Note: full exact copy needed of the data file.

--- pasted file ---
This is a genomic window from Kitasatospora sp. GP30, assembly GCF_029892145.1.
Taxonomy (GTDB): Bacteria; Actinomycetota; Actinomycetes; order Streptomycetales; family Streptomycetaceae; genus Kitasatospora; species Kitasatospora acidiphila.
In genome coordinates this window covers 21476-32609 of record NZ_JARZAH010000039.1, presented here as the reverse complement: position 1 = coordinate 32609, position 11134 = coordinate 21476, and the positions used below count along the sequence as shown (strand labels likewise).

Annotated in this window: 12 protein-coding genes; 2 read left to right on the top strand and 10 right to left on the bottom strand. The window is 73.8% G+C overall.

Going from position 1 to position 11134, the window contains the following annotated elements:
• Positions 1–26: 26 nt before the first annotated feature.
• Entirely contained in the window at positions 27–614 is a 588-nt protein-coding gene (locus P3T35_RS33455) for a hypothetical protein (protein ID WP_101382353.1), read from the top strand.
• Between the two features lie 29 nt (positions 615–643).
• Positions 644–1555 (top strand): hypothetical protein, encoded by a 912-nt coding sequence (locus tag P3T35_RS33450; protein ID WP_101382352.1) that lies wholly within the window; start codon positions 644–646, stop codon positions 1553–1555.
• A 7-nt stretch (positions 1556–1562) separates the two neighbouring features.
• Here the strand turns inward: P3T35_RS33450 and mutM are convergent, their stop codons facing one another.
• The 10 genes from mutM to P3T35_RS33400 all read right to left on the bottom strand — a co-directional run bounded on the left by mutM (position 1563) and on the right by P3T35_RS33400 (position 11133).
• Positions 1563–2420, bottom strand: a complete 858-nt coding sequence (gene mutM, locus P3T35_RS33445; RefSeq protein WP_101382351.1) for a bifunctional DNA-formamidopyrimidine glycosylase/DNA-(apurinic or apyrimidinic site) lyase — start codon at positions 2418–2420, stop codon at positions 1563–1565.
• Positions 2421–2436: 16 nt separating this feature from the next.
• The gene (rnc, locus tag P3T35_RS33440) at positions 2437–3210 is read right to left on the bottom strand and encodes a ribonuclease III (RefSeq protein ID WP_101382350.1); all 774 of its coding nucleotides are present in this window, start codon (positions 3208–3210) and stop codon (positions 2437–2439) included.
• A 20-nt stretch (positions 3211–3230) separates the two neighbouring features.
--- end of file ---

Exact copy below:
This is a genomic window from Kitasatospora sp. GP30, assembly GCF_029892145.1.
Taxonomy (GTDB): Bacteria; Actinomycetota; Actinomycetes; order Streptomycetales; family Streptomycetaceae; genus Kitasatospora; species Kitasatospora acidiphila.
In genome coordinates this window covers 21476-32609 of record NZ_JARZAH010000039.1, presented here as the reverse complement: position 1 = coordinate 32609, position 11134 = coordinate 21476, and the positions used below count along the sequence as shown (strand labels likewise).

Annotated in this window: 12 protein-coding genes; 2 read left to right on the top strand and 10 right to left on the bottom strand. The window is 73.8% G+C overall.

Going from position 1 to position 11134, the window contains the following annotated elements:
• Positions 1–26: 26 nt before the first annotated feature.
• Entirely contained in the window at positions 27–614 is a 588-nt protein-coding gene (locus P3T35_RS33455) for a hypothetical protein (protein ID WP_101382353.1), read from the top strand.
• Between the two features lie 29 nt (positions 615–643).
• Positions 644–1555 (top strand): hypothetical protein, encoded by a 912-nt coding sequence (locus tag P3T35_RS33450; protein ID WP_101382352.1) that lies wholly within the window; start codon positions 644–646, stop codon positions 1553–1555.
• A 7-nt stretch (positions 1556–1562) separates the two neighbouring features.
• Here the strand turns inward: P3T35_RS33450 and mutM are convergent, their stop codons facing one another.
• The 10 genes from mutM to P3T35_RS33400 all read right to left on the bottom strand — a co-directional run bounded on the left by mutM (position 1563) and on the right by P3T35_RS33400 (position 11133).
• Positions 1563–2420, bottom strand: a complete 858-nt coding sequence (gene mutM, locus P3T35_RS33445; RefSeq protein WP_101382351.1) for a bifunctional DNA-formamidopyrimidine glycosylase/DNA-(apurinic or apyrimidinic site) lyase — start codon at positions 2418–2420, stop codon at positions 1563–1565.
• Positions 2421–2436: 16 nt separating this feature from the next.
• The gene (rnc, locus tag P3T35_RS33440) at positions 2437–3210 is read right to left on the bottom strand and encodes a ribonuclease III (RefSeq protein ID WP_101382350.1); all 774 of its coding nucleotides are present in this window, start codon (positions 3208–3210) and stop codon (positions 2437–2439) included.
• A 20-nt stretch (positions 3211–3230) separates the two neighbouring features.